People often forget that the right to free expression was introduced in the West long before the establishment of the welfare state. Back in the eighteenth century, what people wanted was the right to speak their mind without fear of prosecution by the state. And this they eventually got. However, what they didn’t ask for was state protection from the worst consequences of their speech. This was something that they would bear for themselves. They would try to get the measure of their targets, but then know how to defend themselves in case of blowback.

Americans should especially appreciate this point. It is no accident that the first two amendments of the US Constitution, the cornerstone of the Bill of Rights, is the right to free expression and the right to bear arms. They were meant to be two sides of the same coin. Moreover, in the past this is how those who spoke truth to power normally understood matters: They always put their lives on the line, and sometimes they were forced to pay – and rightly became ‘martyrs’ of free speech.

However, an unfortunate episode like the killing of the Charlie Hebdo journalists makes one wonder just how seriously we take the idea that people are willing to die for freedom of expression. So much of the discussion surrounding these killings is about whether the journalists had been given adequate protection, with the French government promising to step up its security measures.

That today’s democratic states are expected not only to allow and facilitate — but also to protect –freedom of expression is admirable on its face. But as a policy, it is affordable only if very few people end up being as offensive as Charlie Hebdo, notwithstanding the sea of selfies proclaiming ‘Je Suis Charlie’.  For example, one wonders what would have been the British taxpayer’s attitude toward protecting free expression had a fatwa been extended beyond just Salman Rushdie, who required around-the-clock security for ten years.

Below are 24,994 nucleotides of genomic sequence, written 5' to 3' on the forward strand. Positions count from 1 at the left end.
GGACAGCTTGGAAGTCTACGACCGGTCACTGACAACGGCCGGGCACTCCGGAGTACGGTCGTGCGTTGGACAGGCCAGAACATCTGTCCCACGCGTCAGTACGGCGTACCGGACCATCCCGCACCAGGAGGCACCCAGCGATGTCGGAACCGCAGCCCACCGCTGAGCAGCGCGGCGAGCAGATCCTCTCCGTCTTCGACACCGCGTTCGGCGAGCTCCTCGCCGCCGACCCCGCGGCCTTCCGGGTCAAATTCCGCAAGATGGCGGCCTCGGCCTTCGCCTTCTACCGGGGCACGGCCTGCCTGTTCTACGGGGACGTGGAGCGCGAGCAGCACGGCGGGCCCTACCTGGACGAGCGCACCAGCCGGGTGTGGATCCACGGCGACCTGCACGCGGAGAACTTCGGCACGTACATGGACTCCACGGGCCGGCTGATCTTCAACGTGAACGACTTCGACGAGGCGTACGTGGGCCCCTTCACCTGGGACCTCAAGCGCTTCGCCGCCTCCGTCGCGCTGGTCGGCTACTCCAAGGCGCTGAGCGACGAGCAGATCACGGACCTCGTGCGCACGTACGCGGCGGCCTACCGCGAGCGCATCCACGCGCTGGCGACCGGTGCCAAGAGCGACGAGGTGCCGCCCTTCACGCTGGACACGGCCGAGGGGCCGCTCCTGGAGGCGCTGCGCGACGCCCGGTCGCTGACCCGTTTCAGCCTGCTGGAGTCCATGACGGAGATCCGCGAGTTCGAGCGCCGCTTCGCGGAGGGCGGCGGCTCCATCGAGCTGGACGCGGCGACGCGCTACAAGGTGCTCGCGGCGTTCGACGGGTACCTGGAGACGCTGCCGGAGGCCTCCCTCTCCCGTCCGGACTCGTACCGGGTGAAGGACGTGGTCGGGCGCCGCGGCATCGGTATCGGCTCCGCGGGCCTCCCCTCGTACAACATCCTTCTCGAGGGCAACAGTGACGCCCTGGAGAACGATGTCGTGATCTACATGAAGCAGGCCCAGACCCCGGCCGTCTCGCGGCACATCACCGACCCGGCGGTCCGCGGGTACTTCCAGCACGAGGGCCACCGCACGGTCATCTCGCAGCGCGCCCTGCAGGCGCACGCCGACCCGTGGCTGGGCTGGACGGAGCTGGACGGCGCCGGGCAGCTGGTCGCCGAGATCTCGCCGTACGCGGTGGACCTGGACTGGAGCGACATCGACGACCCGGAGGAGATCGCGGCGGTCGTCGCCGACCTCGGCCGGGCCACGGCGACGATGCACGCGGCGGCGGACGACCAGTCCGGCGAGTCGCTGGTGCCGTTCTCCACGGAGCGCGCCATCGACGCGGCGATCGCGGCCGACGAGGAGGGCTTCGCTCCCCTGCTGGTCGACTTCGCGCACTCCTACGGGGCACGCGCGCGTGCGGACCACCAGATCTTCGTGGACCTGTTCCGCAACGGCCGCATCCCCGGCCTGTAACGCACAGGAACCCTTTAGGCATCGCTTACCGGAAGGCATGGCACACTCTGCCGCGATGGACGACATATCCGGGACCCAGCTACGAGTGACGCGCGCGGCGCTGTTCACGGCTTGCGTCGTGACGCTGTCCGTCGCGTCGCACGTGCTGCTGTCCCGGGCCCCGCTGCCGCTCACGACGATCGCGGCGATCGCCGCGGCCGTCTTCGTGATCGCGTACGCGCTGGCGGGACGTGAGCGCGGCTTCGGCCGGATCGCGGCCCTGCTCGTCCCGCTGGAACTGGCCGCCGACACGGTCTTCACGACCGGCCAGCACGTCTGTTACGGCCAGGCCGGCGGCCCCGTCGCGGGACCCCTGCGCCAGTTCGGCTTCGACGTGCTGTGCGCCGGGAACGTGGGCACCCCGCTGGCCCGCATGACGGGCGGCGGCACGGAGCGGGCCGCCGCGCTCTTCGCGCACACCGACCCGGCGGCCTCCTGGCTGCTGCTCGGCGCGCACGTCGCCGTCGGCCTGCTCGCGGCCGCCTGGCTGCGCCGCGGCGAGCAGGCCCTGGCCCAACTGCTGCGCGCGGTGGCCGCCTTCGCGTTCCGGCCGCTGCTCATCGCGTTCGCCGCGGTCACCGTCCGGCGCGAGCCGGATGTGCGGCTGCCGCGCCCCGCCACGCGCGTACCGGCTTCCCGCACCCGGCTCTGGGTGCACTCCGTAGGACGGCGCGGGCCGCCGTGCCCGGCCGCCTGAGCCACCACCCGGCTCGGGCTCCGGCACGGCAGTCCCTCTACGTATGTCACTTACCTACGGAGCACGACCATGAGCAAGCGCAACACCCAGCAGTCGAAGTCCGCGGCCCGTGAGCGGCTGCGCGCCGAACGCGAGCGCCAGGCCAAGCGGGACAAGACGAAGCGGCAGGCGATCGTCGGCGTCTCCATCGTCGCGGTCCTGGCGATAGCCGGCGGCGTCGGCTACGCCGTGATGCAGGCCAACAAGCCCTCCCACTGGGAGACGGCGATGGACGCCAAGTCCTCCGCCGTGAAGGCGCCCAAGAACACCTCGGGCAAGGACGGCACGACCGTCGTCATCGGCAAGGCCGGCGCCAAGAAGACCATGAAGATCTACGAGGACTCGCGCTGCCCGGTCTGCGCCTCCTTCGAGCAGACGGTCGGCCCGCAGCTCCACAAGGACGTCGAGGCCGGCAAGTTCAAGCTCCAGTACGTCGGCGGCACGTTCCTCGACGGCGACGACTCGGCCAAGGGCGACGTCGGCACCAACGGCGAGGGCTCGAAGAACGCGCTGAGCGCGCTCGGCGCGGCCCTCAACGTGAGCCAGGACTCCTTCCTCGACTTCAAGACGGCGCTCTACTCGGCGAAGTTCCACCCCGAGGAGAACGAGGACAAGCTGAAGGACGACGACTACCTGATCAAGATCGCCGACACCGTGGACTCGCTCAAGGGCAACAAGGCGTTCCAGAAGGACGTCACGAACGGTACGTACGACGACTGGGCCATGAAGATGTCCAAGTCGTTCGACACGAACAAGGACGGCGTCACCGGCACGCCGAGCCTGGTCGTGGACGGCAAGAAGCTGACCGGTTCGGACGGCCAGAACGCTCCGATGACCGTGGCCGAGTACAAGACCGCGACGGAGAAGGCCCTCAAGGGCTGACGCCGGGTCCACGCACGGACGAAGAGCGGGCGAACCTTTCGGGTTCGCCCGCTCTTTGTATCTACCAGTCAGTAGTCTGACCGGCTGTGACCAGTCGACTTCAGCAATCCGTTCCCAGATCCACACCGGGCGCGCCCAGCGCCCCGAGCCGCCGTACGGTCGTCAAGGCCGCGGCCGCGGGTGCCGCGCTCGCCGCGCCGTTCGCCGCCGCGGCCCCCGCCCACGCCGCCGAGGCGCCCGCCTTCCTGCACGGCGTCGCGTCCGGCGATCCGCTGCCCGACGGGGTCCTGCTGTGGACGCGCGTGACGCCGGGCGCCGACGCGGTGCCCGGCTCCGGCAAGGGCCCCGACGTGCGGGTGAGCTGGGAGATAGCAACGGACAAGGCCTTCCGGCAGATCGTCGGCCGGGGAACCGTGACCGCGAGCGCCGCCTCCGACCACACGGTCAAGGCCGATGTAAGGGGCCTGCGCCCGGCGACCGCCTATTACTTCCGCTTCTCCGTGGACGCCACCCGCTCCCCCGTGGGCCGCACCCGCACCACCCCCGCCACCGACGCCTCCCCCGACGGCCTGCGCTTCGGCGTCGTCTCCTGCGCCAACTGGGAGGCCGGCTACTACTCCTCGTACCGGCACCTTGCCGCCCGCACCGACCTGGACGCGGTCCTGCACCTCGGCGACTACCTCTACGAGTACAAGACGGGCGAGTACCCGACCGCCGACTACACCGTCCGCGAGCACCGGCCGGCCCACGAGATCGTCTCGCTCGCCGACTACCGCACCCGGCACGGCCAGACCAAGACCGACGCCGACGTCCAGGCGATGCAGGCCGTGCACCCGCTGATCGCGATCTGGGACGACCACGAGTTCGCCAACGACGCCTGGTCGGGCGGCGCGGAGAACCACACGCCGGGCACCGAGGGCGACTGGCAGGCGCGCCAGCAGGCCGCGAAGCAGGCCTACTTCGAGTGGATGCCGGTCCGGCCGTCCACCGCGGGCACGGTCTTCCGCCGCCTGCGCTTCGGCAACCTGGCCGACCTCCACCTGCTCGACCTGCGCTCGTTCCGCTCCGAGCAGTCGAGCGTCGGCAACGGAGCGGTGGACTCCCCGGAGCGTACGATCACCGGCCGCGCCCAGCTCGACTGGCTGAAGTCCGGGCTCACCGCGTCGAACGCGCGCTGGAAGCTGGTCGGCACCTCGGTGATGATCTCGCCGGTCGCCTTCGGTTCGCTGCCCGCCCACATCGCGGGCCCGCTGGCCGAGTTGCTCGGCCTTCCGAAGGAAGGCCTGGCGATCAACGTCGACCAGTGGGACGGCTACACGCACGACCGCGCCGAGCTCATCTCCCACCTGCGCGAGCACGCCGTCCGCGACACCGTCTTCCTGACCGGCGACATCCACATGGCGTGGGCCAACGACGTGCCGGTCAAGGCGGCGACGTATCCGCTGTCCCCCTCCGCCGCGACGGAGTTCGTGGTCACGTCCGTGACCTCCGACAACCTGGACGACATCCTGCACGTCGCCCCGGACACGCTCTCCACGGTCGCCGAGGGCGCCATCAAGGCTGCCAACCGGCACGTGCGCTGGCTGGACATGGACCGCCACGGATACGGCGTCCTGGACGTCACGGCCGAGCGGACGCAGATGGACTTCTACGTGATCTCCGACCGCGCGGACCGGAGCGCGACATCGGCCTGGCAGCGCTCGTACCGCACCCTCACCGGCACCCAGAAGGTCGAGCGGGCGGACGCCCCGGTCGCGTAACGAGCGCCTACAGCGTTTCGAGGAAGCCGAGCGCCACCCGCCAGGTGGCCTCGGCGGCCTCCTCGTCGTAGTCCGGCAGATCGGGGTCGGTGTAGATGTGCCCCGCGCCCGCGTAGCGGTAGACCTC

None of this takes away from the overriding importance of free expression as a fundamental human right. However, those who wish to vindicate Charlie Hebdo by proliferating strategically offensive expression may be in for a surprise, especially if they manage to hit their targets. The state will no longer be able to afford to protect them. Thus, people who wish to exercise their right to free expression will be forced to bear the cost of their own security, perhaps through private insurance or – the American way – licensed gun ownership. The US Founding Fathers would be amused.




About Writer:
Steve William Fuller (born 12 July 1959) is an American philosopher-sociologist in the field of science and technology studies. He has published in the areas of social epistemology, academic freedom, and the contentious subjects of intelligent design and transhumanism. 



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